Canada prepares to expand assisted death amid debate

Canada is preparing to expand its medically assisted death framework to become one of the broadest in the world, a change some want to delay due to concerns vulnerable people have easier access to death than to a life without suffering.

Starting in March, people whose sole underlying condition is mental illness will be able to access assisted death. Mental illness was excluded when the most recent medical assistance in dying (MAiD) law was passed in 2021.

That will make Canada one of six countries in the world where a person suffering from mental illness alone who is not near their natural death can get a doctor to help them die.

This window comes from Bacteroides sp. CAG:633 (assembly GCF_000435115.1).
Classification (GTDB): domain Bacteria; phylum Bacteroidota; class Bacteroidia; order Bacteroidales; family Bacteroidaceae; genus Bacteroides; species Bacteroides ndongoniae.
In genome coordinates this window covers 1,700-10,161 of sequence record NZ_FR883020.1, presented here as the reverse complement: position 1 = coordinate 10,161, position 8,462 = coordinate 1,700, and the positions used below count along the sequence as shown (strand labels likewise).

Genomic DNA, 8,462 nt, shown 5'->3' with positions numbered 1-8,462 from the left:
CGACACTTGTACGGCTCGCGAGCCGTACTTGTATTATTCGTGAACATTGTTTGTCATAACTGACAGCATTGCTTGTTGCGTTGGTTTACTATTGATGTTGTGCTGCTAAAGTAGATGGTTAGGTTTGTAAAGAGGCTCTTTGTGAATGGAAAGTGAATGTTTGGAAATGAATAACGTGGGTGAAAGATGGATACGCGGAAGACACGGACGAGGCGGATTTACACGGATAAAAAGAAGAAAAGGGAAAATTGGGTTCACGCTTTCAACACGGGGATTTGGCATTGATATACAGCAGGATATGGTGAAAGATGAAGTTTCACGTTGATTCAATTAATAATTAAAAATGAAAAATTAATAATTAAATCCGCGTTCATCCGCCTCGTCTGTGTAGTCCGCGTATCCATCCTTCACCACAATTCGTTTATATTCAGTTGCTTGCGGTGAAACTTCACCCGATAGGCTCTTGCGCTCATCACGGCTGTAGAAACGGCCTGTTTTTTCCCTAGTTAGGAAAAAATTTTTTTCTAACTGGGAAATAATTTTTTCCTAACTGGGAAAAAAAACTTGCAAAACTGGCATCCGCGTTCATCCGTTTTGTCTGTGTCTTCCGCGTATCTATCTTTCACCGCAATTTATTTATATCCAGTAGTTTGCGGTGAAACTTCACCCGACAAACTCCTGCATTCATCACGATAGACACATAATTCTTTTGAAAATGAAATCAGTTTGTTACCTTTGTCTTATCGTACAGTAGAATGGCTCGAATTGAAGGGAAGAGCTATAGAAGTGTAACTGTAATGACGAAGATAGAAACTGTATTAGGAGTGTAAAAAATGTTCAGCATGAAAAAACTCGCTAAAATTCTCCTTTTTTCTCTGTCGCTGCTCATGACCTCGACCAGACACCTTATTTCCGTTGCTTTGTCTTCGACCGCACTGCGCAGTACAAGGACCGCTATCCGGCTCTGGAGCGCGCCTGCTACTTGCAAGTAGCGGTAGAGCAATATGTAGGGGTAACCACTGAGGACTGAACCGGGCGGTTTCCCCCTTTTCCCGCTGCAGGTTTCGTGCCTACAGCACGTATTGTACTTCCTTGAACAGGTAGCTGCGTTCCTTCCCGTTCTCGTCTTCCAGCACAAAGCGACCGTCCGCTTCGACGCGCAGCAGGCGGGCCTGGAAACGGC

People will still need to apply and be deemed eligible by two clinicians who must determine whether they have an irremediable condition causing them intolerable suffering and whether they have capacity – whether they understand and appreciate their condition, the decision and its consequences.

“Tired-of-life cases in Canada are happening,” said Madeline Li, a cancer psychiatrist specializing in palliative care who put together an assisted death framework for her Toronto hospital network.

“I’ve become very comfortable with MAiD for people who are dying. I am less comfortable for expanding indications. … We’ve made MAiD so open you can request it for basically any reason.”

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